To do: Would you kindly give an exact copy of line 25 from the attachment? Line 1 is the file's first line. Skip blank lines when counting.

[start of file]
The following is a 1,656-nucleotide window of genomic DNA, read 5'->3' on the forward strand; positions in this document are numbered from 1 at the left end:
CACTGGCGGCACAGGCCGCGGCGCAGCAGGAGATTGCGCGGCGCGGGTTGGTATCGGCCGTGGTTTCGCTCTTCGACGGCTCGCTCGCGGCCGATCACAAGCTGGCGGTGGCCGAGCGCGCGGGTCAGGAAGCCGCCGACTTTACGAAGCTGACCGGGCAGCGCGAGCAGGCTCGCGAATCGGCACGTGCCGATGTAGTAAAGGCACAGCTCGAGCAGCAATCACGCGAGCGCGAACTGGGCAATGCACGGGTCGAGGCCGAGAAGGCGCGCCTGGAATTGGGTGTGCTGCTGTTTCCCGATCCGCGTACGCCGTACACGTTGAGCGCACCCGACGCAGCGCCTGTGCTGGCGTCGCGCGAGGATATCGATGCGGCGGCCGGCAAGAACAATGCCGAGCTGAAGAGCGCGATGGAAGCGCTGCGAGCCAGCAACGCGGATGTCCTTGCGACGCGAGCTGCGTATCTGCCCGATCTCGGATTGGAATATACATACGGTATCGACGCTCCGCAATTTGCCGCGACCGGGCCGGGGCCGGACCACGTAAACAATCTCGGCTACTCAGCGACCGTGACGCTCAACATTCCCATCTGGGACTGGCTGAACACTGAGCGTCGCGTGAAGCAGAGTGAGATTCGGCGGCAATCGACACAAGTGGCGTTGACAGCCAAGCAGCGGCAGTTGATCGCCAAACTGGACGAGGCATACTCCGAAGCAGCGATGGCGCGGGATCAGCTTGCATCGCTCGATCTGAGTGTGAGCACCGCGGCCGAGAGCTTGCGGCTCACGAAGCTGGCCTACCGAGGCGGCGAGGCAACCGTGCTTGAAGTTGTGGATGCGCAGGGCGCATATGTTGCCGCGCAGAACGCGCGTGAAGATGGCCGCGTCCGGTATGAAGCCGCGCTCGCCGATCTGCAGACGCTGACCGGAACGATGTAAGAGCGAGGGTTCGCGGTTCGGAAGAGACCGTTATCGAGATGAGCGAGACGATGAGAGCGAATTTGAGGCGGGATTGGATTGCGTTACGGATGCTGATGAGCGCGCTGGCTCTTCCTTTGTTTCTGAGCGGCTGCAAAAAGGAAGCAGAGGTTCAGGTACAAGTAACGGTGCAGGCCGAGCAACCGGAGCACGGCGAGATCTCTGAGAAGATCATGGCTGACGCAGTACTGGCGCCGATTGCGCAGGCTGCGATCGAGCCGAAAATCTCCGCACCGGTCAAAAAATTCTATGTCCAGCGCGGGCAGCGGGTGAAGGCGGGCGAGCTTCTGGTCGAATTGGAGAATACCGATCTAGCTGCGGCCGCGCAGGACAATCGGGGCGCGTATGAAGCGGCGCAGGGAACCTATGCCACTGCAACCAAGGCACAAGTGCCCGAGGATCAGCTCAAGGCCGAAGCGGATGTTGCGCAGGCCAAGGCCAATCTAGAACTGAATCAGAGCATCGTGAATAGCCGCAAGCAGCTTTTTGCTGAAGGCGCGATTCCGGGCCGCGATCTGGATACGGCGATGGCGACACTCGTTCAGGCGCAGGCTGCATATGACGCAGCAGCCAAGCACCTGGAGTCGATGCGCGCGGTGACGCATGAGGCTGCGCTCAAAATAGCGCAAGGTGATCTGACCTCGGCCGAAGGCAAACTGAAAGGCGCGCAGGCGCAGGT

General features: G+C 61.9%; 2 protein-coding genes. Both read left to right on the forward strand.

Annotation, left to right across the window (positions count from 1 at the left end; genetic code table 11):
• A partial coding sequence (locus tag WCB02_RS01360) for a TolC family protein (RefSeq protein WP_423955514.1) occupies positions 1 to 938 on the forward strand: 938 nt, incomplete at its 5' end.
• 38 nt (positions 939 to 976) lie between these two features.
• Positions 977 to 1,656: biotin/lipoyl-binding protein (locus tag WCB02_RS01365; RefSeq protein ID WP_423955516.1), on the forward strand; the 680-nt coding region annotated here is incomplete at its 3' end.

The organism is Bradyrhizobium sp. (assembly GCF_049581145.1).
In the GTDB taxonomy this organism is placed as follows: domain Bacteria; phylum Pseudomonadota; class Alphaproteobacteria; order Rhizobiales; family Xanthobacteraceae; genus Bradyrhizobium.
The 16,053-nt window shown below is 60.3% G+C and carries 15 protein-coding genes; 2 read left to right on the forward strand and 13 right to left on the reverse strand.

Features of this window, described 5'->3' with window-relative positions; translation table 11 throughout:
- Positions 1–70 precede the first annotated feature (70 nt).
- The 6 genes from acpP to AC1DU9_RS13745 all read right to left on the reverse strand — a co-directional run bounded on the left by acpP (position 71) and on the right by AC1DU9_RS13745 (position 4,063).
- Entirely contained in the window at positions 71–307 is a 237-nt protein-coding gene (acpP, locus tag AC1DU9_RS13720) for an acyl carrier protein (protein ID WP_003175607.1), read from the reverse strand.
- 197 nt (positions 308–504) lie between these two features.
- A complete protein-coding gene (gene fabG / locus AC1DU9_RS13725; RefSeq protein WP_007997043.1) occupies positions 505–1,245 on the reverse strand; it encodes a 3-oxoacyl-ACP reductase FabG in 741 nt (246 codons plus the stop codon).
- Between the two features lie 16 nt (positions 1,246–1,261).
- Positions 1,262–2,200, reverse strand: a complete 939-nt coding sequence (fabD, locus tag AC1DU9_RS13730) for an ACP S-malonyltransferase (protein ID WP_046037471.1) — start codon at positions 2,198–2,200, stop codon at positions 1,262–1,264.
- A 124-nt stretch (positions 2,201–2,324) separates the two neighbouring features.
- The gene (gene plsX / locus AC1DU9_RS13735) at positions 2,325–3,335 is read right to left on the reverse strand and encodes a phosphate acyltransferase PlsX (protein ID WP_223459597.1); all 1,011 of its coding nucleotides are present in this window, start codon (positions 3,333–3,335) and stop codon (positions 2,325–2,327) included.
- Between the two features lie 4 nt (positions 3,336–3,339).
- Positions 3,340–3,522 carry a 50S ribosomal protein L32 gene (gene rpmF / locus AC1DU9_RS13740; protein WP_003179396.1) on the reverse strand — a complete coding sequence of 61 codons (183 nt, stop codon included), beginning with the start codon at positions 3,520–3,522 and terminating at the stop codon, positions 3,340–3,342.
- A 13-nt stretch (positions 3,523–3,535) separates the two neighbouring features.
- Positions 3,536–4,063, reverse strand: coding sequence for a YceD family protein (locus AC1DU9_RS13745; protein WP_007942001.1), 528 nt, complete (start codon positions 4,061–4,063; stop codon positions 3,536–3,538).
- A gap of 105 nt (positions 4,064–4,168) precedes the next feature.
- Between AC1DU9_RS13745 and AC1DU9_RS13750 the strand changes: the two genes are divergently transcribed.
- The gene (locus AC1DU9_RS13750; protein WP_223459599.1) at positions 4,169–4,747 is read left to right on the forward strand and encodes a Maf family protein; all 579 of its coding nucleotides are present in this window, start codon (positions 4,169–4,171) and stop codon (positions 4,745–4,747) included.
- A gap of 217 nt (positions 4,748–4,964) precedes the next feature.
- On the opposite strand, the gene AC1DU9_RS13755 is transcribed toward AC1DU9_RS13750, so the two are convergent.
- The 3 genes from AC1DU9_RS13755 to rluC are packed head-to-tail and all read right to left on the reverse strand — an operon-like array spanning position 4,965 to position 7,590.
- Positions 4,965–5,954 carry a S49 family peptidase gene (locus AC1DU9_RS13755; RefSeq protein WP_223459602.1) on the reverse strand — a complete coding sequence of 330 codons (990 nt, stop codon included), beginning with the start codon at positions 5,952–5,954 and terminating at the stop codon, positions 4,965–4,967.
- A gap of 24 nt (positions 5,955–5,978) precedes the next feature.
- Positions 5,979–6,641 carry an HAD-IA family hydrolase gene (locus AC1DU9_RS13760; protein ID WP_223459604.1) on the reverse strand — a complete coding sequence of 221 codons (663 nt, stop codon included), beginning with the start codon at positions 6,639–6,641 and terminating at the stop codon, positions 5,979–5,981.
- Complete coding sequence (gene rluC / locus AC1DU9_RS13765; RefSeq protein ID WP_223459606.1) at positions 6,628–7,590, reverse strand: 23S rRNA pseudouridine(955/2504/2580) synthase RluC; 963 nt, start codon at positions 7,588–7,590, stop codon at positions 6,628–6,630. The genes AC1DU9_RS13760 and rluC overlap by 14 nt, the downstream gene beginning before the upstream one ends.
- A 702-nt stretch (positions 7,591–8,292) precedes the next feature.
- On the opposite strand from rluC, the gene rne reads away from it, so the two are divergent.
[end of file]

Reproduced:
- A gap of 105 nt (positions 4,064–4,168) precedes the next feature.